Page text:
Administration, Finance & Educational Research
Almost all types of education are legally regulated, in most cases placing the responsibility for the direction and quality on the Ministry of Education. The Ministry of Labor has developed training and general education for the least educated and skilled members of the labor force, sometimes in competition with the Ministry of Education. In the new millennium, the trend is to bring all education and training into one comprehensive system. Most education is provided in public institutions; in most private institutions, there is public recognition and a legal framework as well as substantial public funding. Within this standardized framework, there is, guided by relative political consensus, a strong tradition for delegating responsibility to local authorities for primary school administration. While the State had a more direct influence on universities and vocational education from the 1950s to the 1970s, since then there has been a political struggle between a market-oriented management style and a local democracy based on self-administration.
The executive governing is, however, quite different in the various educational domains. Primary schools and the academic secondary schools (gymnasiums) are state-regulated but run by local authorities—municipalities for primary schools, counties for upper secondary. Likewise, municipalities and counties are responsible for general adult education in community colleges and evening classes within the legal regulation of their minimum provision. Fundamentally, these schools have been controlled and developed by teachers. Today, we see new relations: The school management is strengthened in relation to teachers while held responsible to school boards in which parents have direct executive influence. Furthermore, the pupils' council is, in general, entitled to influence all matters deemed to concern them.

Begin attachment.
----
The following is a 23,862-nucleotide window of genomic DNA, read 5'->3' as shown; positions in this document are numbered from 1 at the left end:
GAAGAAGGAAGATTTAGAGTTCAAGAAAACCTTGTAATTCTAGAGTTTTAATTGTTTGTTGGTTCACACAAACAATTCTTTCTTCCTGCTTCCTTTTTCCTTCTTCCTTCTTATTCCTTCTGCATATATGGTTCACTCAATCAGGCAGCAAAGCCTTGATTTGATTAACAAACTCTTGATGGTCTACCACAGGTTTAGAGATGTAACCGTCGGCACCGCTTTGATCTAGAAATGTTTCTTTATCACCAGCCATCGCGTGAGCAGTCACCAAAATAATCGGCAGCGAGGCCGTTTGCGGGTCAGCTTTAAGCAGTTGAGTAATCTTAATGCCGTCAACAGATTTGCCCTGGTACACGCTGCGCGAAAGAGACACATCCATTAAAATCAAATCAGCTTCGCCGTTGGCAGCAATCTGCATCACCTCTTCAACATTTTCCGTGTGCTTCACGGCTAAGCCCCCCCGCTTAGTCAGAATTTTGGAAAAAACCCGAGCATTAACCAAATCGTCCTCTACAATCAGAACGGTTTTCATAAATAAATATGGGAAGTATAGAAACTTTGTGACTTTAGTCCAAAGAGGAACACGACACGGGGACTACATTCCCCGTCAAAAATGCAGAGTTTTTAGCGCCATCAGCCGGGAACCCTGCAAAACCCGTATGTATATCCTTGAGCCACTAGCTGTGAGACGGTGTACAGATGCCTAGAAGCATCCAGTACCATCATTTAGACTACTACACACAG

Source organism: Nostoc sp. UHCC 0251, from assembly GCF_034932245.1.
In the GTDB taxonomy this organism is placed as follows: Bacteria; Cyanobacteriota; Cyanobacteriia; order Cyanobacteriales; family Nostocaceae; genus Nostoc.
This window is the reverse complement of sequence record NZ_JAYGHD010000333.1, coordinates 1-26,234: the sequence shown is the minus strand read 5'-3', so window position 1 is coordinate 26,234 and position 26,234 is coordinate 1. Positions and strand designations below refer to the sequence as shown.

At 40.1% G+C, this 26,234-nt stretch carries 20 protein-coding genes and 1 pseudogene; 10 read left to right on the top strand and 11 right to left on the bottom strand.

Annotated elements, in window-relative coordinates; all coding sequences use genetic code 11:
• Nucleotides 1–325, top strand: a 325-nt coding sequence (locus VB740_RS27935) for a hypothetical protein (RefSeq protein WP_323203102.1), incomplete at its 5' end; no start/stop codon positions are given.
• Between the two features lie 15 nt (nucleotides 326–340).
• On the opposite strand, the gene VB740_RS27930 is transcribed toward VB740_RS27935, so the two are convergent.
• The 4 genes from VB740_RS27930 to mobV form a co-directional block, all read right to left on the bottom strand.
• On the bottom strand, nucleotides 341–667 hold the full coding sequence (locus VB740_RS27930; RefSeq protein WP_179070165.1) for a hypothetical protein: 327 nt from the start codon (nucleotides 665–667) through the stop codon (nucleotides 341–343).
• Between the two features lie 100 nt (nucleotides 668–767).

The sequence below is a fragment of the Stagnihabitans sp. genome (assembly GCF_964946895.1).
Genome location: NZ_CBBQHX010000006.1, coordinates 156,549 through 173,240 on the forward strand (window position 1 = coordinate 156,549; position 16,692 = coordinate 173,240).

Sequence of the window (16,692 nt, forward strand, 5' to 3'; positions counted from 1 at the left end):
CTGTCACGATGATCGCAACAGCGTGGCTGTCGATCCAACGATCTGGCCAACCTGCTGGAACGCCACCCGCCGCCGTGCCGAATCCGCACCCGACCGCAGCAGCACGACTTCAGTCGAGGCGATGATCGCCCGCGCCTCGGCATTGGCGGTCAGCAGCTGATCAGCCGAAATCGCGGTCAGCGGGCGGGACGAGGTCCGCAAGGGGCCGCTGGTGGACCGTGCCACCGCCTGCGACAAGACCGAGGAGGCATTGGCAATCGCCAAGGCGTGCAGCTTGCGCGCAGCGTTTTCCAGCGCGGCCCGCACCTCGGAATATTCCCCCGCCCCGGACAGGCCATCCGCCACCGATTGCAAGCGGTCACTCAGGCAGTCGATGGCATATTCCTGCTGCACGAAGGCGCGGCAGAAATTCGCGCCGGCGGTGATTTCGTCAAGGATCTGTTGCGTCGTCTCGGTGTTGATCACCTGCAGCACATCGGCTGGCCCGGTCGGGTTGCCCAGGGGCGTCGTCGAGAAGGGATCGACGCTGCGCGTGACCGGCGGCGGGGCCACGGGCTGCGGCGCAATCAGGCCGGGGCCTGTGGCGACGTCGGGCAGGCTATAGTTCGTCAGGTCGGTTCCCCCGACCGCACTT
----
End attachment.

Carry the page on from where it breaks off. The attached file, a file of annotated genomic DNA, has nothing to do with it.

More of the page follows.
Though formally State-owned, vocational schools and labor-market training centers are governed by boards with a strong representation from local and national employers' associations and trade unions. On a national level, advisory councils also play a role in the development as well as in setting priorities. The State control has been strengthened, but is now being delegated while school management is strengthened.
Universities and folk high schools are both characteristic—although very different—sectors of selfmanaging institutions funded by the state. They both feel the indirect but persistent pressure to adapt to societal trends and government concerns.
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